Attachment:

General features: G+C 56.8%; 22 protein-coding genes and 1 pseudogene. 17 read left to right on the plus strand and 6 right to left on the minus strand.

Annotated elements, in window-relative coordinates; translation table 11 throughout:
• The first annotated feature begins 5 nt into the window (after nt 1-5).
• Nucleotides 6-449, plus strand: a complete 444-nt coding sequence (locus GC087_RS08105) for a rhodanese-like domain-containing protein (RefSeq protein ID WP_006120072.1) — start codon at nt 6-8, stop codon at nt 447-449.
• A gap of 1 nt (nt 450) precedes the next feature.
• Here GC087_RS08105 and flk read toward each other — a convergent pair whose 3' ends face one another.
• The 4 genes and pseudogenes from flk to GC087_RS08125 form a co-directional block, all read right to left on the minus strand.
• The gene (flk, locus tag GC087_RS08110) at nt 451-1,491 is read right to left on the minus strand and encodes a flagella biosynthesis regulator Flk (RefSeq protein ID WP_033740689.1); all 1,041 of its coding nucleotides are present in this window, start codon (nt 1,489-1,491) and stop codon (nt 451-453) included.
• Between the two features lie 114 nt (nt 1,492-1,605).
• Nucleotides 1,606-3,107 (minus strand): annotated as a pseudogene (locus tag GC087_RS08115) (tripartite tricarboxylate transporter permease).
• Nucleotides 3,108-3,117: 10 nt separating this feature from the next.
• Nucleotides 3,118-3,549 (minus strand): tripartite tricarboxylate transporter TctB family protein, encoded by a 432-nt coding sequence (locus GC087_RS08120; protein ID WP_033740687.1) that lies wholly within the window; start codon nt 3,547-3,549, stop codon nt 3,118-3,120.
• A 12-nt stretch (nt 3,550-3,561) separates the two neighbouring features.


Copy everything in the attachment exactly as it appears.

General features: G+C 56.8%; 22 protein-coding genes and 1 pseudogene. 17 read left to right on the plus strand and 6 right to left on the minus strand.

Annotated elements, in window-relative coordinates; translation table 11 throughout:
• The first annotated feature begins 5 nt into the window (after nt 1-5).
• Nucleotides 6-449, plus strand: a complete 444-nt coding sequence (locus GC087_RS08105) for a rhodanese-like domain-containing protein (RefSeq protein ID WP_006120072.1) — start codon at nt 6-8, stop codon at nt 447-449.
• A gap of 1 nt (nt 450) precedes the next feature.
• Here GC087_RS08105 and flk read toward each other — a convergent pair whose 3' ends face one another.
• The 4 genes and pseudogenes from flk to GC087_RS08125 form a co-directional block, all read right to left on the minus strand.
• The gene (flk, locus tag GC087_RS08110) at nt 451-1,491 is read right to left on the minus strand and encodes a flagella biosynthesis regulator Flk (RefSeq protein ID WP_033740689.1); all 1,041 of its coding nucleotides are present in this window, start codon (nt 1,489-1,491) and stop codon (nt 451-453) included.
• Between the two features lie 114 nt (nt 1,492-1,605).
• Nucleotides 1,606-3,107 (minus strand): annotated as a pseudogene (locus tag GC087_RS08115) (tripartite tricarboxylate transporter permease).
• Nucleotides 3,108-3,117: 10 nt separating this feature from the next.
• Nucleotides 3,118-3,549 (minus strand): tripartite tricarboxylate transporter TctB family protein, encoded by a 432-nt coding sequence (locus GC087_RS08120; protein ID WP_033740687.1) that lies wholly within the window; start codon nt 3,547-3,549, stop codon nt 3,118-3,120.
• A 12-nt stretch (nt 3,550-3,561) separates the two neighbouring features.